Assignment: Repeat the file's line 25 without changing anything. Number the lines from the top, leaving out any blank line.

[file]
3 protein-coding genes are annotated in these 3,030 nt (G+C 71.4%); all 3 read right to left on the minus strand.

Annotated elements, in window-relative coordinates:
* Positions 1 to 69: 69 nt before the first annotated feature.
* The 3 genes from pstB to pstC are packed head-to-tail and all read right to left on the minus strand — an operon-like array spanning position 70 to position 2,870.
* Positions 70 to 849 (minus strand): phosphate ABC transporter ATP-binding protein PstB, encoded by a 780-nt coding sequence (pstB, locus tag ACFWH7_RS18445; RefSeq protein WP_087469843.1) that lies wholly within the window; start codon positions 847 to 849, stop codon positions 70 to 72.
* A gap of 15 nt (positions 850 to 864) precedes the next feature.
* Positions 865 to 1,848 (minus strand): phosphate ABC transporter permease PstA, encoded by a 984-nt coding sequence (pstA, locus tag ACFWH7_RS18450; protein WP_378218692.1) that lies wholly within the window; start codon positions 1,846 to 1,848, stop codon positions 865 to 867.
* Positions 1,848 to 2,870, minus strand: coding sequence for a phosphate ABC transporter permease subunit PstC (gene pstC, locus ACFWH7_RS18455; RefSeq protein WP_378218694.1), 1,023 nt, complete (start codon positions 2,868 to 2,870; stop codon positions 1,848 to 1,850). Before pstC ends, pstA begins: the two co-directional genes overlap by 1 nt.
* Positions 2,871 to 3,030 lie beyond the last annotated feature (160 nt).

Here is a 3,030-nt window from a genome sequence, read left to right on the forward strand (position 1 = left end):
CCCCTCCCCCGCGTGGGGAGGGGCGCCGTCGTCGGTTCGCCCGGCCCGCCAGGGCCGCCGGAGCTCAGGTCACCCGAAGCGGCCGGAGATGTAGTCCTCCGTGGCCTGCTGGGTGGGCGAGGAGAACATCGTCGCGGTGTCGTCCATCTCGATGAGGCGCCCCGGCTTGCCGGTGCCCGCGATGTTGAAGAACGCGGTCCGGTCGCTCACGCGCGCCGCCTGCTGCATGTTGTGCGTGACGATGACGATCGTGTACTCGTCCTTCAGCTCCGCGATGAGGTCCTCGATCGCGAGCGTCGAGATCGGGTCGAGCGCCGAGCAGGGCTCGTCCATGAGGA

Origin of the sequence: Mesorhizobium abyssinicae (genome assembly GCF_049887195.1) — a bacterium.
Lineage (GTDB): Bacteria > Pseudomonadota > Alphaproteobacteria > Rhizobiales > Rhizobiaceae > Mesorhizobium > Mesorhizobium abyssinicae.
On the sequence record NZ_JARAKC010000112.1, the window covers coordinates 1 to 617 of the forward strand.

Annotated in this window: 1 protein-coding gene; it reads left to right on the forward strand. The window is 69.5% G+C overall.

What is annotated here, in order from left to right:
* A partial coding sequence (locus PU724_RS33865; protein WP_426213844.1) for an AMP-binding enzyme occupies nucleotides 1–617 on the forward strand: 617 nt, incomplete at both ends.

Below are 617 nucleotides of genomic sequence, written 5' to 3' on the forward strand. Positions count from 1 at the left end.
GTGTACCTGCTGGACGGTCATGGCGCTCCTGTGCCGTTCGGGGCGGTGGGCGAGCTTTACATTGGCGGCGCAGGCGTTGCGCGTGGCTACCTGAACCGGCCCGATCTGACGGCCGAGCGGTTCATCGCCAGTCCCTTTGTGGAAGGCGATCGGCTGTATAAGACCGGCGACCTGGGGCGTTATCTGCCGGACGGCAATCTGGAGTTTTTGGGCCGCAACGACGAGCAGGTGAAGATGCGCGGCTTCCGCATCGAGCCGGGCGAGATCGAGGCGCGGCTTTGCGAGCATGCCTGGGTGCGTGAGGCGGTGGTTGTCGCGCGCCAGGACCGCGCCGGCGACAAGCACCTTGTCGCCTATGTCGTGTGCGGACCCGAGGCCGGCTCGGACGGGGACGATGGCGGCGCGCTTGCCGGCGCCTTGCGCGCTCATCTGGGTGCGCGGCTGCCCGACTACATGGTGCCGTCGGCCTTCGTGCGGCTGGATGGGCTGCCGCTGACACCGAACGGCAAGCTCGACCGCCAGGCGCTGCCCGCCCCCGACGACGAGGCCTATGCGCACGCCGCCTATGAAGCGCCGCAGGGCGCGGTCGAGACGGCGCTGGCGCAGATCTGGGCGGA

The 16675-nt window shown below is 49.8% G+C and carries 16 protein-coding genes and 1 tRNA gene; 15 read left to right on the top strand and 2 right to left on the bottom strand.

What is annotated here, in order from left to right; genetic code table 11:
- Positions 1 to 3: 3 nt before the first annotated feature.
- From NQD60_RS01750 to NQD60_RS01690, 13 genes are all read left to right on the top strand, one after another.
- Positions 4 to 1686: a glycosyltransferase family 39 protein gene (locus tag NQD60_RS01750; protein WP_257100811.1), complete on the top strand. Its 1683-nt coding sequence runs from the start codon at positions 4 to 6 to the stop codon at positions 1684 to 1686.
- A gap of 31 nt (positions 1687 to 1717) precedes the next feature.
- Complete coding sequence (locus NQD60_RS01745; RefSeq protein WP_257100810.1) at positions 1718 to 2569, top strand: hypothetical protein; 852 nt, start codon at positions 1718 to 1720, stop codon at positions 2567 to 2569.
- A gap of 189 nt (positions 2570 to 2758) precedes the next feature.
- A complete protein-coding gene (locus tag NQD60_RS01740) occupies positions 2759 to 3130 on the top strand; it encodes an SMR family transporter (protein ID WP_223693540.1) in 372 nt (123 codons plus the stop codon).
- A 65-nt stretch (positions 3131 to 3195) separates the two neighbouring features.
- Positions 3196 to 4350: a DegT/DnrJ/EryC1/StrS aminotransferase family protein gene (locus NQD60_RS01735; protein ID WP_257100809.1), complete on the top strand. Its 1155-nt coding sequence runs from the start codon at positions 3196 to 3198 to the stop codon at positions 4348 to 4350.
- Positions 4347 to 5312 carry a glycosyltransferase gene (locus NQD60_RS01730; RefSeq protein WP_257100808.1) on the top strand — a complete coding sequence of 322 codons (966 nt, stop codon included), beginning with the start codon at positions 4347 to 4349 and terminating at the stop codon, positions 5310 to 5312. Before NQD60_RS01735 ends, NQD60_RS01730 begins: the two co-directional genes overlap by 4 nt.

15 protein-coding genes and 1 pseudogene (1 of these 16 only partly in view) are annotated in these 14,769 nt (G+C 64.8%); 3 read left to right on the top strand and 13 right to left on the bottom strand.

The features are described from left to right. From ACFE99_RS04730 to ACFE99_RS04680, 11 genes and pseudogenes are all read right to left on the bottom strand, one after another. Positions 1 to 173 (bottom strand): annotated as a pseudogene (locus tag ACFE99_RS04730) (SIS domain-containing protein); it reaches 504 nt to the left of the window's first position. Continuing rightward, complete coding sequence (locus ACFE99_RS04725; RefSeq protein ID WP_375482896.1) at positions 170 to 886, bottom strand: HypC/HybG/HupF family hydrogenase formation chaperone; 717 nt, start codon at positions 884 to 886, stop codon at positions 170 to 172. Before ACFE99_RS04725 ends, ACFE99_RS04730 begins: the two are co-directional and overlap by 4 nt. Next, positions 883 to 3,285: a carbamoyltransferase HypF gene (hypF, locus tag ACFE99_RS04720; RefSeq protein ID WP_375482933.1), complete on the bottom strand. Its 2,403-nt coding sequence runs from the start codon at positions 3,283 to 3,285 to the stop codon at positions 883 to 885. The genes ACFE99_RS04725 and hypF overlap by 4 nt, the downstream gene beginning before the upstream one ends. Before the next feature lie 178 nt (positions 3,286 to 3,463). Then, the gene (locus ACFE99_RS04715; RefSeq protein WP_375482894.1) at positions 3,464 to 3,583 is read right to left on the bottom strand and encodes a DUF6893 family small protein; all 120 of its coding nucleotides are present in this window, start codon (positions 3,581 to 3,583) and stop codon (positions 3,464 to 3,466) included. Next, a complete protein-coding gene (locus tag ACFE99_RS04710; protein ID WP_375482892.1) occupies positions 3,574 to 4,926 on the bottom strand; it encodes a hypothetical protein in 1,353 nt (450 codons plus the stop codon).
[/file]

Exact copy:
- A gap of 31 nt (positions 1687 to 1717) precedes the next feature.